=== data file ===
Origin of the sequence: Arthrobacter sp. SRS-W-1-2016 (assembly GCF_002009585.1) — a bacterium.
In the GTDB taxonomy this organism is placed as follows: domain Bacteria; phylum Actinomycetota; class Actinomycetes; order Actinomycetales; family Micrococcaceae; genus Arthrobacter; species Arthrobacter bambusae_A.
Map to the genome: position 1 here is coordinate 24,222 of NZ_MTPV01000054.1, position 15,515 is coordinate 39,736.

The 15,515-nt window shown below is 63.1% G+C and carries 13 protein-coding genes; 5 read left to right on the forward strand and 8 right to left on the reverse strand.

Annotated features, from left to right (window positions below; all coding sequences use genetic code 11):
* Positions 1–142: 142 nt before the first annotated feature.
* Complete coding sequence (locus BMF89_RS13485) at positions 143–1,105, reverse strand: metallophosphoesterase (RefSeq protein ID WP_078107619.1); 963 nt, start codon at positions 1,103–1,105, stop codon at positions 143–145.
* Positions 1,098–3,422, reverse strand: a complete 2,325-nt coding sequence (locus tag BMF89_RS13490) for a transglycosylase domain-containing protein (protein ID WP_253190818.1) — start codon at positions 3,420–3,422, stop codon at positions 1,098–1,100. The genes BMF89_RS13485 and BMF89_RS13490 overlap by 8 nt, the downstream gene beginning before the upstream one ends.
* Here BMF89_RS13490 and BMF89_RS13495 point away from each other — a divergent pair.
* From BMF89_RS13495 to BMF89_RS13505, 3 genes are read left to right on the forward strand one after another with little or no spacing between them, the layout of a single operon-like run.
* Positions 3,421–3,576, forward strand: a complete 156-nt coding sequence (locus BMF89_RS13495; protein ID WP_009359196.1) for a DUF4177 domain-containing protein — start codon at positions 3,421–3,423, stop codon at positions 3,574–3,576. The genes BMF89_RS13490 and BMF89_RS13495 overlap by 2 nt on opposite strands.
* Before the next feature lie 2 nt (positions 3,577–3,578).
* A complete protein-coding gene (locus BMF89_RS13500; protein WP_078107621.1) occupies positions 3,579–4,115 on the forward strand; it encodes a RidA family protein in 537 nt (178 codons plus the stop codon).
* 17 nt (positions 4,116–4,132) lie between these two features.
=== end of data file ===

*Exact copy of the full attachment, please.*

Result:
Origin of the sequence: Arthrobacter sp. SRS-W-1-2016 (assembly GCF_002009585.1) — a bacterium.
In the GTDB taxonomy this organism is placed as follows: domain Bacteria; phylum Actinomycetota; class Actinomycetes; order Actinomycetales; family Micrococcaceae; genus Arthrobacter; species Arthrobacter bambusae_A.
Map to the genome: position 1 here is coordinate 24,222 of NZ_MTPV01000054.1, position 15,515 is coordinate 39,736.

The 15,515-nt window shown below is 63.1% G+C and carries 13 protein-coding genes; 5 read left to right on the forward strand and 8 right to left on the reverse strand.

Annotated features, from left to right (window positions below; all coding sequences use genetic code 11):
* Positions 1–142: 142 nt before the first annotated feature.
* Complete coding sequence (locus BMF89_RS13485) at positions 143–1,105, reverse strand: metallophosphoesterase (RefSeq protein ID WP_078107619.1); 963 nt, start codon at positions 1,103–1,105, stop codon at positions 143–145.
* Positions 1,098–3,422, reverse strand: a complete 2,325-nt coding sequence (locus tag BMF89_RS13490) for a transglycosylase domain-containing protein (protein ID WP_253190818.1) — start codon at positions 3,420–3,422, stop codon at positions 1,098–1,100. The genes BMF89_RS13485 and BMF89_RS13490 overlap by 8 nt, the downstream gene beginning before the upstream one ends.
* Here BMF89_RS13490 and BMF89_RS13495 point away from each other — a divergent pair.
* From BMF89_RS13495 to BMF89_RS13505, 3 genes are read left to right on the forward strand one after another with little or no spacing between them, the layout of a single operon-like run.
* Positions 3,421–3,576, forward strand: a complete 156-nt coding sequence (locus BMF89_RS13495; protein ID WP_009359196.1) for a DUF4177 domain-containing protein — start codon at positions 3,421–3,423, stop codon at positions 3,574–3,576. The genes BMF89_RS13490 and BMF89_RS13495 overlap by 2 nt on opposite strands.
* Before the next feature lie 2 nt (positions 3,577–3,578).
* A complete protein-coding gene (locus BMF89_RS13500; protein WP_078107621.1) occupies positions 3,579–4,115 on the forward strand; it encodes a RidA family protein in 537 nt (178 codons plus the stop codon).
* 17 nt (positions 4,116–4,132) lie between these two features.